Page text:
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Quillz

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Re: CA 15 not around anymore?
« Reply #32 on: September 12, 2023, 04:21:21 AM »

They are driving on a single road. They haven't made any turns. It's no more confusing then if you are driving along US 101 and it turns into Route 170, or vice versa.

I agree with the rest of your post, but this example I'm less sure about. US 101 doesn't just suddenly turn into CA-170, it intersects with it (and technically, going "straight" onto CA-170 is signed as a left exit). If you told me to take the Hollywood Freeway that's one thing, going straight onto CA-170 is staying on that road. But if you told me to take 101 North, I think that that would imply staying on the numbered route. Especially if I were new to the area, I'd follow the numbered freeway signs. The road being straight isn't always particularly meaningful, for example northbound at the 5/99 split, the road goes "straight" to become CA-99 but if your intention is to stay on the same route, you should take what looks visually like an exit to stay on I-5.
That's always been an interesting historical holdover. Because it used to be US-99. I always wondered why the junction wasn't designed so the left lanes  didn't merge onto I-5 instead of having to be in the right lanes which then cross over. But I guess it was just a design choice back in the 70s or w/e the 5 opened.
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Max Rockatansky

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Re: CA 15 not around anymore?
« Reply #33 on: September 12, 2023, 07:54:45 AM »

US 99 was already an established freeway and was going to pull the bulk of traffic.  It made sense to just allow the original configuration to remain rather than try to wedge US 99 onto a right hand exit.  Trying to reconfigure everything even now doesn’t make financial sense.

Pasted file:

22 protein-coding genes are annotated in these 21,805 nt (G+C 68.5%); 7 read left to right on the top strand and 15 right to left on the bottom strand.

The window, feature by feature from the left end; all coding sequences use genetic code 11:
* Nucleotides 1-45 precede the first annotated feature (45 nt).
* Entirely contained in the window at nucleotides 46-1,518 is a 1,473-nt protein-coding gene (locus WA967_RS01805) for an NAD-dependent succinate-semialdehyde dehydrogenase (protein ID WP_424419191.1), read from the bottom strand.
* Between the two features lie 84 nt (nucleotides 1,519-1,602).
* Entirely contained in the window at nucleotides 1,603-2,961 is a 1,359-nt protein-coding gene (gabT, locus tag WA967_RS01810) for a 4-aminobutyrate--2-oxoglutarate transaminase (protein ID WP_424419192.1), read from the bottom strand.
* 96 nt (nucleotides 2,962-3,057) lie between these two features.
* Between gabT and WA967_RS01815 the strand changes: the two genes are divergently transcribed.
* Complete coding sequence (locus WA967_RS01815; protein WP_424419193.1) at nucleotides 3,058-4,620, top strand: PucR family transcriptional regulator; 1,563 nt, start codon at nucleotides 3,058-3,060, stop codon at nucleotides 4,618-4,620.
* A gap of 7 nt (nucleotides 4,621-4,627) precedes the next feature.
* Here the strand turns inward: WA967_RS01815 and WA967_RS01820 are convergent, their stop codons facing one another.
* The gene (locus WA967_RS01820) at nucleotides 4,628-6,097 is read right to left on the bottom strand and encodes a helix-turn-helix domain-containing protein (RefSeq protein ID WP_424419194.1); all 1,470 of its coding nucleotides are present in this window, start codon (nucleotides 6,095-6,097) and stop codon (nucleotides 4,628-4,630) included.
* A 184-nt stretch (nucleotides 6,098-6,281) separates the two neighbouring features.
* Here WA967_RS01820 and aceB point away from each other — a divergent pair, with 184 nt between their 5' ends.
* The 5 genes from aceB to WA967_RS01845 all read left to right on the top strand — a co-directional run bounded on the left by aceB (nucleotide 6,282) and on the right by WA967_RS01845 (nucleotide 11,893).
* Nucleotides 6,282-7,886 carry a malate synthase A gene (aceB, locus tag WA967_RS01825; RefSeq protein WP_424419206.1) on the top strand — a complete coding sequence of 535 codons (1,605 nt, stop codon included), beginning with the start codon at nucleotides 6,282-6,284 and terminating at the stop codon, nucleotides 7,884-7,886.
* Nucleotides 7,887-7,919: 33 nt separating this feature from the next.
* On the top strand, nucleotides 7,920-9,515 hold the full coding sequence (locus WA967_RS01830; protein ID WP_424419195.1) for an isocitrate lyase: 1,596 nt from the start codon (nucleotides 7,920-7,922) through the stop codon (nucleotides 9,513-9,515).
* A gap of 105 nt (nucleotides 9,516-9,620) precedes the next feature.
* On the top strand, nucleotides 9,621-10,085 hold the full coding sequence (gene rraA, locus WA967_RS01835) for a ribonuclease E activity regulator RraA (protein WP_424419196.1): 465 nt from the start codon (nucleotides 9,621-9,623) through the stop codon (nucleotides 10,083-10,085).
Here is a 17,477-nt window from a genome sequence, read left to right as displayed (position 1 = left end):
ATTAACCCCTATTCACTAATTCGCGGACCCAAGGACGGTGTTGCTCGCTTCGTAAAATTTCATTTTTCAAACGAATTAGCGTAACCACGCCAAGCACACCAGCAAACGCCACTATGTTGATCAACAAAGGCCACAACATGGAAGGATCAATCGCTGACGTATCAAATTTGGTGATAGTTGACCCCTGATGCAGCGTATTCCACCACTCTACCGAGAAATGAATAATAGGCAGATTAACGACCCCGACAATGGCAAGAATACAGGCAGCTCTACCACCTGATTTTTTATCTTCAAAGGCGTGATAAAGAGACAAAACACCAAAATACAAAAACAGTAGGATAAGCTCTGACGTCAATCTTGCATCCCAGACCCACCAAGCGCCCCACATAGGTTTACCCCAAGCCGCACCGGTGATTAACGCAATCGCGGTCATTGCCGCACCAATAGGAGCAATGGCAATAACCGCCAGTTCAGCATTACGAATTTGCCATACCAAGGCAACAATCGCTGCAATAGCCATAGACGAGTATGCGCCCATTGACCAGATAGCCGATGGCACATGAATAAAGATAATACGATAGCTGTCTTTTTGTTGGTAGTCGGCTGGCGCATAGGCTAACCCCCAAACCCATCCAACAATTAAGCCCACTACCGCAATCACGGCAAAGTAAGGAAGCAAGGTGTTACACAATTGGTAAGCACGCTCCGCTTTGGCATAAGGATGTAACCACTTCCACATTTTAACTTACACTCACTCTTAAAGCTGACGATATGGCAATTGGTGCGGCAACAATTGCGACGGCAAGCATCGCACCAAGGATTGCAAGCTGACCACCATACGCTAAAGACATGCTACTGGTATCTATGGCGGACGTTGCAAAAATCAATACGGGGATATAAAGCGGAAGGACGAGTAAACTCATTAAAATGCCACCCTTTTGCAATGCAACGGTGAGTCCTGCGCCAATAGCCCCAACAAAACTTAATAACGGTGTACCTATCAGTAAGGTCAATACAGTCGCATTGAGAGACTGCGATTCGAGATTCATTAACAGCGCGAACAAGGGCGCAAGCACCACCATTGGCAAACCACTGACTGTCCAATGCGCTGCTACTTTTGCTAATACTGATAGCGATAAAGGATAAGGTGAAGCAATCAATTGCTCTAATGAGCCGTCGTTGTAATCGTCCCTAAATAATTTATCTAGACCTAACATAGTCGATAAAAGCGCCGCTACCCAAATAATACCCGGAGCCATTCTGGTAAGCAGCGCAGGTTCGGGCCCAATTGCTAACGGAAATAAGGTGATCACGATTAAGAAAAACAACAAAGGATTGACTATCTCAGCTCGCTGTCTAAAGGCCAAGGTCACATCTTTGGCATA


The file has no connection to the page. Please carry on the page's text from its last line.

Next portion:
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cahwyguy

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Re: CA 15 not around anymore?
« Reply #34 on: September 12, 2023, 09:06:36 AM »

They are driving on a single road. They haven't made any turns. It's no more confusing then if you are driving along US 101 and it turns into Route 170, or vice versa.

I agree with the rest of your post, but this example I'm less sure about. US 101 doesn't just suddenly turn into CA-170, it intersects with it (and technically, going "straight" onto CA-170 is signed as a left exit). If you told me to take the Hollywood Freeway that's one thing, going straight onto CA-170 is staying on that road. But if you told me to take 101 North, I think that that would imply staying on the numbered route. Especially if I were new to the area, I'd follow the numbered freeway signs. The road being straight isn't always particularly meaningful, for example northbound at the 5/99 split, the road goes "straight" to become CA-99 but if your intention is to stay on the same route, you should take what looks visually like an exit to stay on I-5.
That's always been an interesting historical holdover. Because it used to be US-99. I always wondered why the junction wasn't designed so the left lanes  didn't merge onto I-5 instead of having to be in the right lanes which then cross over. But I guess it was just a design choice back in the 70s or w/e the 5 opened.

Route 170, to my knowledge, was NEVER US 99. US 99 was routed along San Fernando Road prior to the construction of I-5. What would become 170 was routed along Lankershim. Michael Ballard has some pictures showing that 170 perhaps might have been proposed to be US 6 for a short time.

Further, the "Left Exit" notion exists only NB. SB, it is a seamless transition from 170 into 101. In both directions, if you're in the HOV or #1/#2 lanes, the mainline just transitions from 101/170. There are similar transitions for the "straight line forward" for 101 to 134 to 210.
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Quillz

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Re: CA 15 not around anymore?
« Reply #35 on: September 12, 2023, 02:21:38 PM »

I was referring to the Grapevine junction.
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FredAkbar